Another novel non-statin treatment for patient with elevated triglycerides who frequently have chronic hyperglycemia secondary to diabetes is found through modulation of angiopoietin-like 3 (ANGPTL3), a protein that acts as an inhibitor of lipoprotein lipase (LPL) and endothelial lipase [29]. Genome-wide association studies found association between loss of function gene encoding for ANGPTL3 [30]. Innovations in molecular and cell biology have paved the way for the development of antisense oligonucleotides (ASOs) targeting ANGPTL3 mRNA, which blocks the actions of ANGPTL3. Research using animal and human models have found that blockade with ANGPTL3 ASO reduced triglycerides by 63%, LDL by 32%, apoB by 36%, very low-density lipoprotein by 60%, non-HDL by 36%, and improved insulin resistance. Previous animal research reported loss-of-function variants in ANGPTL3 had increased levels of LPL, endothelial lipase activity, and insulin sensitivity with a fall in serum-free fatty acids [31]. To date, neither Inclisiran nor ANGPTL3 ASO have completed cardiovascular outcome trials. Enrollment has gone underway, so our commentary on their clinical evidence will be limited in this review, with more focus placed on established therapies such as PCSK9 inhibitors. A Randomized Trial Assessing the Effects of Inclisiran on Clinical Outcomes Among People With Cardiovascular Disease (ORION-4) is underway [32].

An exciting emerging non-statin is a highly purified and concentrated EPA, icosapent ethyl, with a utility recently validated by a positive cardiovascular event trial. The REDUCE-IT trial enrolled 8179 patients receiving statin therapy with established cardiovascular disease or with diabetes in a multicenter, randomized, double-blind, placebo-controlled trial over a median duration of 4.9 years [33]. Patients had a fasting triglyceride level of 135–499 mg/dl (1.52–5.63 mmol/L) and an LDL-C of 41-100 mg/dl (1.06–2.59 mmol/L). The primary end-point event (composite of cardiovascular death, nonfatal myocardial infarction, nonfatal stroke, coronary revascularization, or unstable angina) occurred in 17.2% of the patients in the icosapent ethyl group, as compared with 22.0% of the patients in the placebo group (hazard ratio 0.75, 95% CI 0.68–0.83, P < 0.001) [33]. Potential mechanism of EPA has been addressed by Sheikh et al. [34] in a recent review of clinical benefits of EPA and atrial fibrillation. Icosapent ethyl is currently approved by the Food and Drug Administration (FDA) of the USA for hypertriglyceridemia refractory to behavioral and pharmacologic response, representing another therapeutic non-statin which has been shown to improve outcomes in dyslipidemia [35,36]. However, because it is a derivative of n-3 fatty acids, icosapent ethyl raises concern for potentially causing adverse bleeding in patients who are on anticoagulation therapy by increasing bleeding time. However, there has been a wave of research to show this phenomenon may not take place clinically [37–40]. The implications of PCSK9 inhibitors, ANGPTL3, concentrated EPA/icosapent ethyl, statins, and siRNA on the prevention and cardiovascular event reduction are visualized in Fig. 6 [41].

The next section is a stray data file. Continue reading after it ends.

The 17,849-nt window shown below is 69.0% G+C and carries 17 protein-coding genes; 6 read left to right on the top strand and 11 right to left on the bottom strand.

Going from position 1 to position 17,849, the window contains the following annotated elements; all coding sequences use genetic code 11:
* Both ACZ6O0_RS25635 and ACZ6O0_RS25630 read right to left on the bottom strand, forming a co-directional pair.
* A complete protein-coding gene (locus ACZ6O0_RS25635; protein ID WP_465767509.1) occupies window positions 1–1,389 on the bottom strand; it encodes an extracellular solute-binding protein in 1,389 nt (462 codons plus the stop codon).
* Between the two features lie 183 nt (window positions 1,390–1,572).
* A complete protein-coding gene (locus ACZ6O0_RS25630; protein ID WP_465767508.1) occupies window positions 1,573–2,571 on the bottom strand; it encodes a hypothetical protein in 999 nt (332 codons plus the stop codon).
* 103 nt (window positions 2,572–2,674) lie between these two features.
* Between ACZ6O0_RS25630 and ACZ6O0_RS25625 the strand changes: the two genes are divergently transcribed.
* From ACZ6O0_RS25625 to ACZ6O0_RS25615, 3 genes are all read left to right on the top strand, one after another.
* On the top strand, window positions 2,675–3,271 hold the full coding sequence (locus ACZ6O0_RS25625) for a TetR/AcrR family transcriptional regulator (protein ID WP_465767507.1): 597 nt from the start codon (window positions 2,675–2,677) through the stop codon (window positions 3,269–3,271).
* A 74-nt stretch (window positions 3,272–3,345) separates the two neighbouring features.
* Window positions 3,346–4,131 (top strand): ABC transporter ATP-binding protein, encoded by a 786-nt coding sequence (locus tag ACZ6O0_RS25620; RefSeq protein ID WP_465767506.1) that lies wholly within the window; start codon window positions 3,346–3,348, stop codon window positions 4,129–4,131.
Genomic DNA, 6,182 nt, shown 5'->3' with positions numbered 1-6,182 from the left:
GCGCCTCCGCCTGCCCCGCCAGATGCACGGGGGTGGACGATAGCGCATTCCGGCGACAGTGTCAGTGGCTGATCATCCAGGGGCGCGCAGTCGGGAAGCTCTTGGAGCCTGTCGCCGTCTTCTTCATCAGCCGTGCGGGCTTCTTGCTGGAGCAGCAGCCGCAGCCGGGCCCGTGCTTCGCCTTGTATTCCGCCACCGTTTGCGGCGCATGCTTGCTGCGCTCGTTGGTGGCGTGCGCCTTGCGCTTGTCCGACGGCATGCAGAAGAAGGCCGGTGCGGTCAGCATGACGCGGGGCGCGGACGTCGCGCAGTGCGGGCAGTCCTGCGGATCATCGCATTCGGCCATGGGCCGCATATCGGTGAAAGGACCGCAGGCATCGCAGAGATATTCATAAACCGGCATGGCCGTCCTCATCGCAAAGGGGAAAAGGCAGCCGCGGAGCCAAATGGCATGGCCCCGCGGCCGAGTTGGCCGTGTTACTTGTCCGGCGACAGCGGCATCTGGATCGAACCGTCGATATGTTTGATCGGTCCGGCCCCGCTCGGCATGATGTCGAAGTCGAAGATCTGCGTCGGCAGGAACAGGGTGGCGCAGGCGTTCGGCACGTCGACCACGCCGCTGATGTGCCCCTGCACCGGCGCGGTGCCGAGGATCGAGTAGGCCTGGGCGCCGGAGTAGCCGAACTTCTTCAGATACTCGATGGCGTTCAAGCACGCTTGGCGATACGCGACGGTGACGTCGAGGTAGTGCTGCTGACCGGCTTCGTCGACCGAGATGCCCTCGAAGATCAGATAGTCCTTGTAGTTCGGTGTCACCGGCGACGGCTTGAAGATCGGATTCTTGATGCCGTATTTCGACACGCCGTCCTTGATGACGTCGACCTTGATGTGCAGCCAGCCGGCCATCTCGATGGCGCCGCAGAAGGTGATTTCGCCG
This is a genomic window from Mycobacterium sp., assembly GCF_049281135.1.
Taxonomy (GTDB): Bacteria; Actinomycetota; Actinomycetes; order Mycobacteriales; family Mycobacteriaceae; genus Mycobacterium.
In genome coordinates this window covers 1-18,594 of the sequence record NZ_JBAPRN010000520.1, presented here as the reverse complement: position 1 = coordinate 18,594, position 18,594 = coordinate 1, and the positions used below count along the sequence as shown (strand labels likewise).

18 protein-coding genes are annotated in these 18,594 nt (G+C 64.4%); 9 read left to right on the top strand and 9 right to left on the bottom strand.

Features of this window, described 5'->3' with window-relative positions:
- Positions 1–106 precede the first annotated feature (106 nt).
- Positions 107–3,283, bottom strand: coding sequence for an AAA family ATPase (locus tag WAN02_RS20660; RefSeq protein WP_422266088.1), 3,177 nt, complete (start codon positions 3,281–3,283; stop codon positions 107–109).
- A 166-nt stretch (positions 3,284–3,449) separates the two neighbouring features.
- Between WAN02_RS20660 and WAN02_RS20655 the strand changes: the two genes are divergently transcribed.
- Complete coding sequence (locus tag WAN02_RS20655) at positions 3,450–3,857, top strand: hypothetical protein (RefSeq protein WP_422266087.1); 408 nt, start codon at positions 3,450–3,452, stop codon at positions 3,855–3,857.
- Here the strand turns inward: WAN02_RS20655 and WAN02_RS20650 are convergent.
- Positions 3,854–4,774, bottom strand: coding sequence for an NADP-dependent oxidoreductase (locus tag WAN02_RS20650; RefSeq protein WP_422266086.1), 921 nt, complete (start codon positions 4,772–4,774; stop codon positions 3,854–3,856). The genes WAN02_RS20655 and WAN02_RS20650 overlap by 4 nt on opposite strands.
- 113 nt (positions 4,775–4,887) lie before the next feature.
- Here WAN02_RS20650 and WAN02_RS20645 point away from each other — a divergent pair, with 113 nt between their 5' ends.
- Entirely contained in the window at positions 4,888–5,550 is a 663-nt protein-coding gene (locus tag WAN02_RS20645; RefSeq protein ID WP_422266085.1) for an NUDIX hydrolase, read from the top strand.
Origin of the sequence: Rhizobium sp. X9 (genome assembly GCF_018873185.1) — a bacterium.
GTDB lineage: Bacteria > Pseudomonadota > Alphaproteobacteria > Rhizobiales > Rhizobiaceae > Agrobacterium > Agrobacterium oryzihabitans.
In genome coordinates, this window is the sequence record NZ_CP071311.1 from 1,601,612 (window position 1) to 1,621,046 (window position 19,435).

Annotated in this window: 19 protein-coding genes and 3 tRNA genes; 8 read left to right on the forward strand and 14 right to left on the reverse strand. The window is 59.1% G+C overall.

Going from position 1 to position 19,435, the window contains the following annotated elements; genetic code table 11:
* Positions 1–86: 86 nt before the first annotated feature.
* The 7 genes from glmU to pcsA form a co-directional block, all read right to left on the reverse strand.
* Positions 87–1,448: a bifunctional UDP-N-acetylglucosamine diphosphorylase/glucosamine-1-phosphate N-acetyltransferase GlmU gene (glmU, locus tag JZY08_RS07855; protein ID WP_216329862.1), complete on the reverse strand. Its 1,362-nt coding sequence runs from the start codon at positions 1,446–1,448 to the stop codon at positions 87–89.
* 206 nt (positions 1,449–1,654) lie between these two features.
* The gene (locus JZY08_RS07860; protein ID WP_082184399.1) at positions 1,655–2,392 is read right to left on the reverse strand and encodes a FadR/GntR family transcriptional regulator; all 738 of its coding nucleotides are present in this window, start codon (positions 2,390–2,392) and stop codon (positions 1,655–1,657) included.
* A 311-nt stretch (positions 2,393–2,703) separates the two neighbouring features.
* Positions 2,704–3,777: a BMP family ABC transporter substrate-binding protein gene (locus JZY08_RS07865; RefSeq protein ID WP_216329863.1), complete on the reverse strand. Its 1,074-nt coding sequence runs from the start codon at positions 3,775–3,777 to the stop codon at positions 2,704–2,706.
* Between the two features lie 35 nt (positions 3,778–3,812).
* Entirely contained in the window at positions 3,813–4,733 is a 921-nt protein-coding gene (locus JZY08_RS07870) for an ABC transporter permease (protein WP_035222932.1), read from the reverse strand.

Fig. 6
Fig. 6:
Effects of lipid-lowering therapy on lipid buildup in an artery. This image was taken from a non-obstructed portion of an angiogram of a 38-year-old patient at UT Health San Antonio with T2DM on statin with previous MI. The yellow ring represents lipid within the wall of the artery, with preservation of arterial lumen. Newer agents under development could reduce the lipid buildup within the wall. Image modality is near infrared spectroscopy with intravascular ultrasound inspired by Danek et al. [42]. This new technology has been shown to help detect vulnerable plaque. Red color represents cardiovascular events in current state of the art trials. T2DM, type 2 diabetes mellitus.

To understand how novel non-statin therapies may affect the physiology of the human body by affecting cholesterol regulation and metabolism, PCSK9 will be used as a model therapeutic. The rationale for this is designation is due to to the volume of literature surrounding PCSK9 as well as the interesting refractory clinical implications of altering cholesterol metabolism in spite of cholesterol presence via dietary consumption. A review of the function of PCSK9 inhibitors at the genetic and molecular level throughout the literature, to help explain how these mechanisms translate into clinically observable effects, was performed. Specifically, we examined their cardiometabolic properties.